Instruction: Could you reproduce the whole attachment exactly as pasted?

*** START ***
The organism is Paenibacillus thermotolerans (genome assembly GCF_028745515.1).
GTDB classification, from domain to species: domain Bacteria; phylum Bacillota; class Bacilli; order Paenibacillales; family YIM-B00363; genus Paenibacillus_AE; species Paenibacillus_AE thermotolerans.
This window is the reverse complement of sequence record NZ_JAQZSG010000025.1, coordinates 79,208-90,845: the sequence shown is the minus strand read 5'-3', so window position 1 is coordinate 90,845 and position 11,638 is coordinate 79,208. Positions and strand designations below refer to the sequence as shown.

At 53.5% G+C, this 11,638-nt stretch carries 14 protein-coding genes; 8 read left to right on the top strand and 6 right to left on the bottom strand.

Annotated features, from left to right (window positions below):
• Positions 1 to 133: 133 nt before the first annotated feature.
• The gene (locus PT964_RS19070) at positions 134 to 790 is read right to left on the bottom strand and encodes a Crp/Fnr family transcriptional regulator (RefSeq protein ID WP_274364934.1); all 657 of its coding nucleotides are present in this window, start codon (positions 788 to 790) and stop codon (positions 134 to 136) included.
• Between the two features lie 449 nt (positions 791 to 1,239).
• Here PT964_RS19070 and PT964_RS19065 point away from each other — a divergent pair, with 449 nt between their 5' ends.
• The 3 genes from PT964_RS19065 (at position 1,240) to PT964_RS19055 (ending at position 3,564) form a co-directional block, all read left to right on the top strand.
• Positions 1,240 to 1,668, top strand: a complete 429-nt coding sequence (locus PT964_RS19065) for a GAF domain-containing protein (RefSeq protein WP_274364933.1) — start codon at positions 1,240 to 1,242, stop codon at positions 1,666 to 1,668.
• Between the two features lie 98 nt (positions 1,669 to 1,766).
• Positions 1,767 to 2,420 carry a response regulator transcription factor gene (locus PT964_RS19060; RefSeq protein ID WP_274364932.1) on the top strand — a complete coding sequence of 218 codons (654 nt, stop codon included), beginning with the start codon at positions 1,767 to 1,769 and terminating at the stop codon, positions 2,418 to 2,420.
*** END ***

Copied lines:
The organism is Paenibacillus thermotolerans (genome assembly GCF_028745515.1).
GTDB classification, from domain to species: domain Bacteria; phylum Bacillota; class Bacilli; order Paenibacillales; family YIM-B00363; genus Paenibacillus_AE; species Paenibacillus_AE thermotolerans.
This window is the reverse complement of sequence record NZ_JAQZSG010000025.1, coordinates 79,208-90,845: the sequence shown is the minus strand read 5'-3', so window position 1 is coordinate 90,845 and position 11,638 is coordinate 79,208. Positions and strand designations below refer to the sequence as shown.

At 53.5% G+C, this 11,638-nt stretch carries 14 protein-coding genes; 8 read left to right on the top strand and 6 right to left on the bottom strand.

Annotated features, from left to right (window positions below):
• Positions 1 to 133: 133 nt before the first annotated feature.
• The gene (locus PT964_RS19070) at positions 134 to 790 is read right to left on the bottom strand and encodes a Crp/Fnr family transcriptional regulator (RefSeq protein ID WP_274364934.1); all 657 of its coding nucleotides are present in this window, start codon (positions 788 to 790) and stop codon (positions 134 to 136) included.
• Between the two features lie 449 nt (positions 791 to 1,239).
• Here PT964_RS19070 and PT964_RS19065 point away from each other — a divergent pair, with 449 nt between their 5' ends.
• The 3 genes from PT964_RS19065 (at position 1,240) to PT964_RS19055 (ending at position 3,564) form a co-directional block, all read left to right on the top strand.
• Positions 1,240 to 1,668, top strand: a complete 429-nt coding sequence (locus PT964_RS19065) for a GAF domain-containing protein (RefSeq protein WP_274364933.1) — start codon at positions 1,240 to 1,242, stop codon at positions 1,666 to 1,668.
• Between the two features lie 98 nt (positions 1,669 to 1,766).
• Positions 1,767 to 2,420 carry a response regulator transcription factor gene (locus PT964_RS19060; RefSeq protein ID WP_274364932.1) on the top strand — a complete coding sequence of 218 codons (654 nt, stop codon included), beginning with the start codon at positions 1,767 to 1,769 and terminating at the stop codon, positions 2,418 to 2,420.